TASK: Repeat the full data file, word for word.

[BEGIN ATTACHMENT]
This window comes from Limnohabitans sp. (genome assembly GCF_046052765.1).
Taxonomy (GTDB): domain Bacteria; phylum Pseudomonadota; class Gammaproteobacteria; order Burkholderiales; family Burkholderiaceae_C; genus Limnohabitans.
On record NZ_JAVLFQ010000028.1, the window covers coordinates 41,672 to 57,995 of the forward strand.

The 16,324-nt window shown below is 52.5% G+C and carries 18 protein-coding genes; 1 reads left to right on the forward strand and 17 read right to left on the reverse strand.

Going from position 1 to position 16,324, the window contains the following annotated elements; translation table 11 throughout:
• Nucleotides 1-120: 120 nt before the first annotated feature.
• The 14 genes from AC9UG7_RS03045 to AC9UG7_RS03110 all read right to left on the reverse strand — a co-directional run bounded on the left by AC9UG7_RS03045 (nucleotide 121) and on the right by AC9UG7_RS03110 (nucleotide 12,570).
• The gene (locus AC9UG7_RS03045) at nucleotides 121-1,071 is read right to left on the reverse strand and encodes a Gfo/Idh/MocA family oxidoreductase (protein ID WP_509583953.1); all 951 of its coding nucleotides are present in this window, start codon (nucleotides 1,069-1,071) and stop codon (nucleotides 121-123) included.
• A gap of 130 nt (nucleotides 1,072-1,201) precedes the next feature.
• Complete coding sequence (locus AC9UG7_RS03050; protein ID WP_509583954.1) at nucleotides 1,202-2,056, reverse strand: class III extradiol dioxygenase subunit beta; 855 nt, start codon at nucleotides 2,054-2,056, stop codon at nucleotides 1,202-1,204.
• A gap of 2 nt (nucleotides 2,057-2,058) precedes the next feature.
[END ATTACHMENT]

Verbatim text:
This window comes from Limnohabitans sp. (genome assembly GCF_046052765.1).
Taxonomy (GTDB): domain Bacteria; phylum Pseudomonadota; class Gammaproteobacteria; order Burkholderiales; family Burkholderiaceae_C; genus Limnohabitans.
On record NZ_JAVLFQ010000028.1, the window covers coordinates 41,672 to 57,995 of the forward strand.

The 16,324-nt window shown below is 52.5% G+C and carries 18 protein-coding genes; 1 reads left to right on the forward strand and 17 read right to left on the reverse strand.

Going from position 1 to position 16,324, the window contains the following annotated elements; translation table 11 throughout:
• Nucleotides 1-120: 120 nt before the first annotated feature.
• The 14 genes from AC9UG7_RS03045 to AC9UG7_RS03110 all read right to left on the reverse strand — a co-directional run bounded on the left by AC9UG7_RS03045 (nucleotide 121) and on the right by AC9UG7_RS03110 (nucleotide 12,570).
• The gene (locus AC9UG7_RS03045) at nucleotides 121-1,071 is read right to left on the reverse strand and encodes a Gfo/Idh/MocA family oxidoreductase (protein ID WP_509583953.1); all 951 of its coding nucleotides are present in this window, start codon (nucleotides 1,069-1,071) and stop codon (nucleotides 121-123) included.
• A gap of 130 nt (nucleotides 1,072-1,201) precedes the next feature.
• Complete coding sequence (locus AC9UG7_RS03050; protein ID WP_509583954.1) at nucleotides 1,202-2,056, reverse strand: class III extradiol dioxygenase subunit beta; 855 nt, start codon at nucleotides 2,054-2,056, stop codon at nucleotides 1,202-1,204.
• A gap of 2 nt (nucleotides 2,057-2,058) precedes the next feature.